State secrets: Government officials making it harder and harder to hold them accountable
Published: Monday, January 14, 2008 7:13 AM EST
“Democracies die behind closed doors.”
If that’s the case, democracy in America is in dire need of CPR.
Since President Bush took office, greater secrecy in government has been the norm, and it often involves matters that have nothing to do with national security.
The Presidential Powers Act, which was enacted in 1978, requires that almost all presidential documents, except those involving national security, be made public 12 years after a president leaves office. In 2001, Bush issued an executive order blocking the release of these documents — even if the former president wanted to make them public.
After the Sept. 11, 2001, terrorist attacks on America, the administration started designating as secret information that the government had long provided, including historical Cold War information on U.S. air and missile defense that had been available to the public since 1971.
In just the last few weeks, NASA released the partial results of a massive air safety survey of airline pilots who repeatedly complained about fatigue, problems with air traffic controllers, airport security and the layouts of runways and taxiways.
However, as The Associated Press reported, it was heavily redacted and released in a format that made if difficult to analyze.
As Charlie Savage detailed in “Takeover,” the explosive growth of the executive branch’s use of secrecy “was part of a larger pattern in shutting down the flow of unclassified information to the public. Websites went dark, periodic reports that compiled politically inconvenient information were shut down, and Freedom of Information request began running into new walls.”
Alarms are starting to go off. On Tuesday, the Public Interest Declassification Board, a joint presidential-congressional advisory group, urged greater openness, saying the government is lagging far behind in declassifying its secrets and the problem is getting worse as agencies create billions more electronic records containing classified information.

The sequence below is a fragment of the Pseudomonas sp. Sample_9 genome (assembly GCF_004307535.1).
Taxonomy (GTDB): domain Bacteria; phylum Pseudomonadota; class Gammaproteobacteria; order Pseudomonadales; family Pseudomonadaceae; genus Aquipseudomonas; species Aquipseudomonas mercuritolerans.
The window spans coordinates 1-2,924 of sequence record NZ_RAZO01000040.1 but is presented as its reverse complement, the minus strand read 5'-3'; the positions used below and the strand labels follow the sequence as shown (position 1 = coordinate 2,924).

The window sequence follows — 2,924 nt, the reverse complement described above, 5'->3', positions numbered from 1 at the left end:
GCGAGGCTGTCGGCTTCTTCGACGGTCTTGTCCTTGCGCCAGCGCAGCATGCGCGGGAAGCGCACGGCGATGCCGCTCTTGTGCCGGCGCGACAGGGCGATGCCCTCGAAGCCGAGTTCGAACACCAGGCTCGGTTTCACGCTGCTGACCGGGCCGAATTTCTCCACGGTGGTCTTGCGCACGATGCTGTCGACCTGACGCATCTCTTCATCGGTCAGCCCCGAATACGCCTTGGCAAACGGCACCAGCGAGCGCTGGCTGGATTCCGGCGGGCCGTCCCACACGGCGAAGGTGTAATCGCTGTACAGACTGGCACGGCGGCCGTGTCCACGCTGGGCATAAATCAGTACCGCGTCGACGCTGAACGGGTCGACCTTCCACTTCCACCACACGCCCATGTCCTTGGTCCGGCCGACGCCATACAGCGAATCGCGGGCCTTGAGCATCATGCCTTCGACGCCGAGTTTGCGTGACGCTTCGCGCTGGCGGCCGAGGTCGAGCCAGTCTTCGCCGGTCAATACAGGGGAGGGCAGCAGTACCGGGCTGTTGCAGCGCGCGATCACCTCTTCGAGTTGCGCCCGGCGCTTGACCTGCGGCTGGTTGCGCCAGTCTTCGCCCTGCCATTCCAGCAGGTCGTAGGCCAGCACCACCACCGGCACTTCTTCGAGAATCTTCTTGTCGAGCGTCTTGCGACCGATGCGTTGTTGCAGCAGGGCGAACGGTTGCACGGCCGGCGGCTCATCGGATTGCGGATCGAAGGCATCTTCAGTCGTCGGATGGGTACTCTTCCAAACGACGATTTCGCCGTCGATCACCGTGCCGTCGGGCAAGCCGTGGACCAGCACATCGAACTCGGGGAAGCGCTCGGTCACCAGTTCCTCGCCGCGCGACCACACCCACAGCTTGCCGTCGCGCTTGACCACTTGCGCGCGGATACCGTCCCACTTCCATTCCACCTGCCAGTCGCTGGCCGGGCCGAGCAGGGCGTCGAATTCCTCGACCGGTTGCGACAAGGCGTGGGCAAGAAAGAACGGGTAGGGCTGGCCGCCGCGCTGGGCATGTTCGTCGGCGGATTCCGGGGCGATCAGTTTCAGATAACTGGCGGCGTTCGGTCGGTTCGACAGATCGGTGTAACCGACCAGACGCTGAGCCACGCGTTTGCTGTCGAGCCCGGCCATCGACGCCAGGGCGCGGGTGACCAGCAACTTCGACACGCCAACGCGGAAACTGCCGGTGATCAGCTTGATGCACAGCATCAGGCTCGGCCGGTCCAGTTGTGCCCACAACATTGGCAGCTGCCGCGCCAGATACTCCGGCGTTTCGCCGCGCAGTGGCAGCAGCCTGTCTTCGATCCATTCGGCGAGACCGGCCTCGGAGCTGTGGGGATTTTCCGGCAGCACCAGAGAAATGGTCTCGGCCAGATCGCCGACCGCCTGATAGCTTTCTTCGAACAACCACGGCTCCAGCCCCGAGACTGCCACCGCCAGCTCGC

Given this administration’s penchant for secrecy, significant changes are only going to come — if they ever do — with the next administration.
Americans must understand the threat this poses to our democracy. Secrecy should be used to protect national security. But more and more, government officials are using it to conceal what they are doing.
As Judge Damon Keith of the U.S. Court of Appeal for the Sixth Circuit wrote in a 2002 decision regarding the Bush administration’s attempt to have deportation hearings closed to the public, “The executive branch seeks to uproot people’s lives, outside the public eye and behind a closed door. Democracies die behind closed doors. … When government begins closing doors, it selectively controls information rightly belonging to the people. Selective information is misinformation. The Framers of the First Amendment did not trust any government to separate the true from the false for us. They protected the people against secret government.”
If the American people don’t grasp the significance of Keith’s words — and soon — democracy in America is doomed.